"We in the tech industry will have to get more efficient—it’s not about everyone else doing more with less, we will have to do more with less. We will have to show our own productivity gains," he said.
BANK OF AMERICA'S BRIAN MOYNIHAN WARNS AGAINST 'WEALTH EFFECT' THAT COULD FEEL LIKE 2007-08
Even companies that expanded in the pandemic say they are focused on efficiency. At Thermo Fisher Scientific Inc., CEO Marc Casper said employees throughout the life-sciences company must look for ways to make practical improvements to operations.
|TMO||THERMO FISHER SCIENTIFIC INC.||520.14||+0.32||+0.06%|
Some employees, for example, tweaked a process to shorten the time it takes to change products on a manufacturing line. "Every colleague is responsible for making us more effective and more efficient," he said. "It’s not a slogan. It’s how we operate, and that’s how we drive productivity."
As companies focus on profitability, many must also continue to manage higher costs for raw materials. "There’s no big change yet in inflation," said Ilham Kadri, CEO of Belgian chemical company Solvay SA.
Executives are trying to set strategies that play "offense and defense at the same time," says Bob Sternfels, global managing partner at McKinsey & Co.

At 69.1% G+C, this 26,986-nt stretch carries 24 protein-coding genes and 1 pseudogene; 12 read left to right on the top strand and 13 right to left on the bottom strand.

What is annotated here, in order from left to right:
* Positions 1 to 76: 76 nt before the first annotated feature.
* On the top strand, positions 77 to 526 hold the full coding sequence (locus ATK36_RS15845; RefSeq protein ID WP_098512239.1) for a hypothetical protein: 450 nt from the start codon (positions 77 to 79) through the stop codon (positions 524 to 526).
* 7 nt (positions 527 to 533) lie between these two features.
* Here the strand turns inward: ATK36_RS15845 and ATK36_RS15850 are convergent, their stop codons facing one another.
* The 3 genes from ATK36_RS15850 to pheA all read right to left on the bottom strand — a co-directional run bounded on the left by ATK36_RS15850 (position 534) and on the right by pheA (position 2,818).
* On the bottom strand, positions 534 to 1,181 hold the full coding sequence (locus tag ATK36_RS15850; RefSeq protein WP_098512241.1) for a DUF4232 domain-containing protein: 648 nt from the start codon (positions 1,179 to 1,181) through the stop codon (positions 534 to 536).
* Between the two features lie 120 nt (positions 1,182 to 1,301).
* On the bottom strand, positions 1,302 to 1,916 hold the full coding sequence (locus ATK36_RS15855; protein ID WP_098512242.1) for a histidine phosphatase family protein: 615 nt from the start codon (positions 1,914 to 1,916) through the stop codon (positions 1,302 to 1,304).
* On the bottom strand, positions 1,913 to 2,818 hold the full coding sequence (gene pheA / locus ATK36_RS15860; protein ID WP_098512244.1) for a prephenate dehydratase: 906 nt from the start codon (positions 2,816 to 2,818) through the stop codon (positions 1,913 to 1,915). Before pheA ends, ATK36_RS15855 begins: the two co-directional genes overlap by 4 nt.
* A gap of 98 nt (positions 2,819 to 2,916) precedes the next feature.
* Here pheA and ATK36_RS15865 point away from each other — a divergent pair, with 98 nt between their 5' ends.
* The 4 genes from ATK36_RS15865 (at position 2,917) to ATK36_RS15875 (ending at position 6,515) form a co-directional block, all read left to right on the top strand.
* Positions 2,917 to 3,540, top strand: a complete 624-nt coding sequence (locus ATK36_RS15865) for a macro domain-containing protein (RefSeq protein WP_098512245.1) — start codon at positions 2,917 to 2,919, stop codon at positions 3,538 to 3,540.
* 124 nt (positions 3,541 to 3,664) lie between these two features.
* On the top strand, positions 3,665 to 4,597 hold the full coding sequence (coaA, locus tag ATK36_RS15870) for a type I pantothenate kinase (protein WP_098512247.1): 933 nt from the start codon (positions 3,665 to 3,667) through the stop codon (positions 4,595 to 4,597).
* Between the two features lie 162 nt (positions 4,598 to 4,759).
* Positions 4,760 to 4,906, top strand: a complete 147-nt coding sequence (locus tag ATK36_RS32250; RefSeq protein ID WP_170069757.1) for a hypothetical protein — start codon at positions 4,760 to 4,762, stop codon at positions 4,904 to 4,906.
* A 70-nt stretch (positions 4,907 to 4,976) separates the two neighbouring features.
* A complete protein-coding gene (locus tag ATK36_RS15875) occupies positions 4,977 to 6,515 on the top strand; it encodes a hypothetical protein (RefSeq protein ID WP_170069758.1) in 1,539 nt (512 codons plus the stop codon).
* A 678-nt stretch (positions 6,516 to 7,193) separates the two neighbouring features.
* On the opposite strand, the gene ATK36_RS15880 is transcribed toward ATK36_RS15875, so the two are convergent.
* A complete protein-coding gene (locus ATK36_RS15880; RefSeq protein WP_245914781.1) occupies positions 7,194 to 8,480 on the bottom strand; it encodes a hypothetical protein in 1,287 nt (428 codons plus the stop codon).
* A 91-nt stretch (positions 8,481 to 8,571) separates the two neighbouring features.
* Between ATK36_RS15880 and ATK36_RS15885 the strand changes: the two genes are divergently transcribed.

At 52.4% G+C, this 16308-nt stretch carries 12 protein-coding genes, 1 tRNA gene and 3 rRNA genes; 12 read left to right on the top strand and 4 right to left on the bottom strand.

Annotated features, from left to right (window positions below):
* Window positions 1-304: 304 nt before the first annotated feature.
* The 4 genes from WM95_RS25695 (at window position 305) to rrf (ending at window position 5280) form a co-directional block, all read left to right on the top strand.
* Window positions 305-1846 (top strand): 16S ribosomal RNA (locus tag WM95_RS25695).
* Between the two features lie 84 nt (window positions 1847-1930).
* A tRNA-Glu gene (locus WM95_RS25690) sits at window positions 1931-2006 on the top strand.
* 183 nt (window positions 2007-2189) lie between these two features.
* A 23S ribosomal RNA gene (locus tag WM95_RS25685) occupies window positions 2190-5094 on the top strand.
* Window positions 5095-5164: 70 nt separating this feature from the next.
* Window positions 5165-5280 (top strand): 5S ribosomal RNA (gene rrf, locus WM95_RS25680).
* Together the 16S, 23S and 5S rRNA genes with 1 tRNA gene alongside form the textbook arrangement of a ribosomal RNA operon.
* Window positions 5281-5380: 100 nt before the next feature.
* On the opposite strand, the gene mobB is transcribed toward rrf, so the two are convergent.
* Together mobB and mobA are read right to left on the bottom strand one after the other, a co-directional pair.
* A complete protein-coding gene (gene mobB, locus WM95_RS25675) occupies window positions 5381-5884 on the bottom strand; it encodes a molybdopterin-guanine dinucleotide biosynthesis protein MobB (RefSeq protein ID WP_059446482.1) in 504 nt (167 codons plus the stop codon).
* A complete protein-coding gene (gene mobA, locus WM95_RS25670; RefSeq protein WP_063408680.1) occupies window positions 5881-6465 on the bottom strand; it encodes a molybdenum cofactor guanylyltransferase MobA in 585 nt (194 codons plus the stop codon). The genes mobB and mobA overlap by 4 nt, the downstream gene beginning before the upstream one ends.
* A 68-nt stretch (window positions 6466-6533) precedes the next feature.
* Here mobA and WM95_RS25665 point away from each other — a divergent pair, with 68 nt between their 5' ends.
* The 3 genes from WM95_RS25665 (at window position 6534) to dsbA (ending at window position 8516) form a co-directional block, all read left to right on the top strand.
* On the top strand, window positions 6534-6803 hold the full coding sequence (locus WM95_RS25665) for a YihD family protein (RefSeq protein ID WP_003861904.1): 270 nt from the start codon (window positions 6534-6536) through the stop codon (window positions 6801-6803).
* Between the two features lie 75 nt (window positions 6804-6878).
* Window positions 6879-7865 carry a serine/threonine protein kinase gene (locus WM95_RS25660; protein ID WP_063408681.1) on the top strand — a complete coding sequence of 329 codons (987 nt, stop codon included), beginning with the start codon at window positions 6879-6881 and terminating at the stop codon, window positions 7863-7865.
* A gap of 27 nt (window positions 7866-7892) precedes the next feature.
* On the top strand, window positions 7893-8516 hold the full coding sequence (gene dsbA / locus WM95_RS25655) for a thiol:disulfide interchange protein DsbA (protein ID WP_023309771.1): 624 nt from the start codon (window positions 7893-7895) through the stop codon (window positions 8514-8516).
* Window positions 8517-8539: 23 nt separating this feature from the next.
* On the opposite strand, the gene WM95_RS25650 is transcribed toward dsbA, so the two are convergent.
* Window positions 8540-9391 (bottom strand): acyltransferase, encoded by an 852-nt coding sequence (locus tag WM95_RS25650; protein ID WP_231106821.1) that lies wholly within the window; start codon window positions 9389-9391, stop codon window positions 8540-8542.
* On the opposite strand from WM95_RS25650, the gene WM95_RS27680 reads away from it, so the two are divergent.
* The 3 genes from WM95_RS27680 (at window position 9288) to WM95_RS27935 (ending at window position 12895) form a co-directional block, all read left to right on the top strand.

Technology could help companies figure out how to manage through a slowdown and come out of it in a better position, said Tom Sweet, chief financial officer of computer and services provider Dell Technologies Inc. Company executives who sell products and services that can help automate, interpret, or even pinpoint inefficiencies say they see opportunity, despite the macroeconomic headwinds businesses are facing.
|DELL||DELL TECHNOLOGIES INC.||47.27||+1.81||+3.98%|
"Everybody is looking at efficiency, productivity," he said. "Companies are adjusting cost structures, but they’re also continuing to allocate capital towards growth opportunities or productivity opportunities."
LARRY SUMMERS SAYS HE’S ‘STILL CAUTIOUS’ BUT HAS A ‘LITTLE BIT MORE HOPE’ ABOUT ECONOMY